Monday, 30 April 2012

NY in 870,000 Images

The Department of Records in New York have released over 870,000 images of the city on the Internet, some dating from the mid nineteenth century. The variety of photographs are outstanding - from crime scenes and gang murders to the every day, municipal tasks like building bridges or ports. The Department spent four years collecting and digitising the photographs, in order to make them "accessible to everyone." (a great public history quote if ever there was one...!) The number of photos are endless, and if the project is a success, more will be digitised over the next few years.

See some of them here...

Wednesday, 25 April 2012

Gallipoli, Anzacs and Twitter...

Historians in Australia and Turkey are using Twitter to raise awareness of the Gallipoli campaign (WW1, 1915). @Gallipoli_Live tweets events and soldier's memories at the same time they occurred or were written down, nearly 100 years ago. Bill Sellers, an Australian historian and Sahin Aldogan, a retired Turkish soldier have collected a wealth of information about the campaign, and will be tweeting events as they happened every day until January. Sellers explained that they "use diaries and letters, official histories, often unpublished documents as well as those that are very much in the public domain."

Twitter is an incredible resource, and this is a great way to generate interest in something that is not in public consciousness, outside of Australia and New Zealand of course. It brings history home to us, we can read soldier's memories and understand what they were a part of. Twitter can help democratise history, something that is sorely needed.

Sunday, 22 April 2012

Martin Luther King and a KKK Bounty?

According to a new book by historians Stuart Wexler and Larry Hancock, Martin Luther King was assassinated as a part of a plot by the KKK. The racist group raised over £62,000 for the bounty, collected by a network of organisations who wished to see King dead. Conspiracy theories have surrounded the assassination since 1968, but the FBI have rigorously denied the KKK's involvement. However, Wexler and Hancock want to reopen the case, particularly in light of some FBI reports that have previously been unpublished. The historians state that James Earl Ray was in prison for arson in Missouri when he heard about the bounty, and plotted to kill MLK. This came to pass on 4 April 1968, and Ray was arrested at Heathrow a few months later. An interesting read perhaps...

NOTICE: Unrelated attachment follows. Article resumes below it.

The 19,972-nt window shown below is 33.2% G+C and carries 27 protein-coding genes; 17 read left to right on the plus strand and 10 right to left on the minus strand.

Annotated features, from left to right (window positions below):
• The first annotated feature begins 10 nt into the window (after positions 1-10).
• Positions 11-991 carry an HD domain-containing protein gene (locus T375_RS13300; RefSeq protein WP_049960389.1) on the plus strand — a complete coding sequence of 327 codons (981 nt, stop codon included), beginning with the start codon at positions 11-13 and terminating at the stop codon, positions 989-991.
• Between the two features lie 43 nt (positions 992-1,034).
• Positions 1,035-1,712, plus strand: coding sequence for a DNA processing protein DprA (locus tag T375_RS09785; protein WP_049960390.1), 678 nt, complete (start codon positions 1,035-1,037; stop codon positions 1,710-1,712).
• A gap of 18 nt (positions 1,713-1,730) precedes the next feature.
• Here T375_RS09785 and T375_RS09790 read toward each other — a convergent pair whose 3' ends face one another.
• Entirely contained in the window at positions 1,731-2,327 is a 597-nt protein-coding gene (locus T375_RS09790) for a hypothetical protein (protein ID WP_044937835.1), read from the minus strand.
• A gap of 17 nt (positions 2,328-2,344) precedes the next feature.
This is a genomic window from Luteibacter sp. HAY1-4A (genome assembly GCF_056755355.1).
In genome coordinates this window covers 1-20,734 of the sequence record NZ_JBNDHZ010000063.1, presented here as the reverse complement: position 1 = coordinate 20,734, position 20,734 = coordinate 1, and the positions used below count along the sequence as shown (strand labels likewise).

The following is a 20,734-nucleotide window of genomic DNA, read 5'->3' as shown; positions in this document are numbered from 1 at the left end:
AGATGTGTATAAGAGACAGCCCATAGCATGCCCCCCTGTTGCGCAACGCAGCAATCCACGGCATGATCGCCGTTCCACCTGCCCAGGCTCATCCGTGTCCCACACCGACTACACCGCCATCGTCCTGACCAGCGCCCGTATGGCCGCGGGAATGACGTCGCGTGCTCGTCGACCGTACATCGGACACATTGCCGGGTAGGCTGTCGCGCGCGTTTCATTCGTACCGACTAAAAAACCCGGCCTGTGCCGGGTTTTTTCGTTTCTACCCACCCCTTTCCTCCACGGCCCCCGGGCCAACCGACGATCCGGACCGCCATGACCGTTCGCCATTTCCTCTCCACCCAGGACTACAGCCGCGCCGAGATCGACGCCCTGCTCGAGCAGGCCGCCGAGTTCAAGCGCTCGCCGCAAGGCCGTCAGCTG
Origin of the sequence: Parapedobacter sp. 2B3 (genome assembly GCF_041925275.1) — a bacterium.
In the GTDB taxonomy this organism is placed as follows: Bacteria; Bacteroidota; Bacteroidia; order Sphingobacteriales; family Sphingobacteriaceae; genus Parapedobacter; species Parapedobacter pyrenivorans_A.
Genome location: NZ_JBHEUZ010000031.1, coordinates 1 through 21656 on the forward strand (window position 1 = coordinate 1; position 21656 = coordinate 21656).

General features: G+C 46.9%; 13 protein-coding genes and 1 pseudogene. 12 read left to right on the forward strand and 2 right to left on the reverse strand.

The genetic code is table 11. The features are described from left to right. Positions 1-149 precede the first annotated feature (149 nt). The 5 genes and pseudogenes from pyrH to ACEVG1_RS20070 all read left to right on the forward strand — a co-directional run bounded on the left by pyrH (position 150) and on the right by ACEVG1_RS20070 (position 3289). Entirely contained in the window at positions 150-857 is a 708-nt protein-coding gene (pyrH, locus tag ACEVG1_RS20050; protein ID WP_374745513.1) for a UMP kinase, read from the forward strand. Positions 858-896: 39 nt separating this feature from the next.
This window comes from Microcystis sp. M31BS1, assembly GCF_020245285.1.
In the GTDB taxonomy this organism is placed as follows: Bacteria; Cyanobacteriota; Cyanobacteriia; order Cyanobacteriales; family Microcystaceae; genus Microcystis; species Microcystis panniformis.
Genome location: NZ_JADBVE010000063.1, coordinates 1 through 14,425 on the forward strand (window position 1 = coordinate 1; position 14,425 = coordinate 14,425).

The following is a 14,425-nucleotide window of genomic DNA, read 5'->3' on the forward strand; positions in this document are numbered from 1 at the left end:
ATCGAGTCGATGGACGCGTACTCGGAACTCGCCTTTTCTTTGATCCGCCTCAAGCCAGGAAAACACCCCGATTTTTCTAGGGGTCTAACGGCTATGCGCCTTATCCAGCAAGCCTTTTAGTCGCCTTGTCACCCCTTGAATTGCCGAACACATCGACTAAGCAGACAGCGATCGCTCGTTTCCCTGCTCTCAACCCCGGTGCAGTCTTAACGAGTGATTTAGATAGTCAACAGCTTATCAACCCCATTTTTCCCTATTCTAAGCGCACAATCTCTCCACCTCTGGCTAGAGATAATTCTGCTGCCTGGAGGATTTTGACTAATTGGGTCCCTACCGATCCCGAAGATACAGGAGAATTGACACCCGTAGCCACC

Saturday, 21 April 2012

Argentine dictator admits to crimes

Ex-Argentine dictator Jorge Rafael Videla has finally acknowledged the crimes of his regime. In the 1970's, over 30,000 men, women and children were abducted and murdered by the military junta. Thousands were tortured, raped and executed for opposing the dictatorship; babies were kidnapped from political opponents, and given to supporters of the regime who raised them as their own. All became known as the "disappeared". Human rights groups like the Grandmothers of the Plaza de Mayo are still searching for their loved ones, as many of the bodies were never recovered. 

Videla was imprisoned for life in 2010 for torture and kidnapping, but has always maintained his policies were necessary to rid the country of communists and socialists, a defence that stems from the height of the regime. However, this is the first time Videla has admitted to the murder of 8,000 people. He has never admitted to the policy of stealing children, although he claims there were a "few cases" when that happened.

How can a nation move on from such a tragedy? I remember reading a story about a couple who had been kidnapped and brutally tortured by the regime. They survived to see the onset of democracy to the country, but the political change in government did not provide a "stable" solution. One day the couple were heading home on a bus, and at one stop, a man climbed into the seat in front of them. He was the man who had tortured them. There are hundreds of people like him, walking the streets, never punished for their crimes. They are unlikely to be punished now. Argentina may have organised trials, amnesties and other attempts at "healing" the country, but can a wound this deep ever be healed? Will it take the death of the perpetrators and those directly affected by the regime for society to move on? Should society move on? Whether Argentina tries to forget or not, the uncomfortable truth is that the future discoveries of mass graves and torture centres are inevitable, sporadic interruptions to a society that may prefer silence.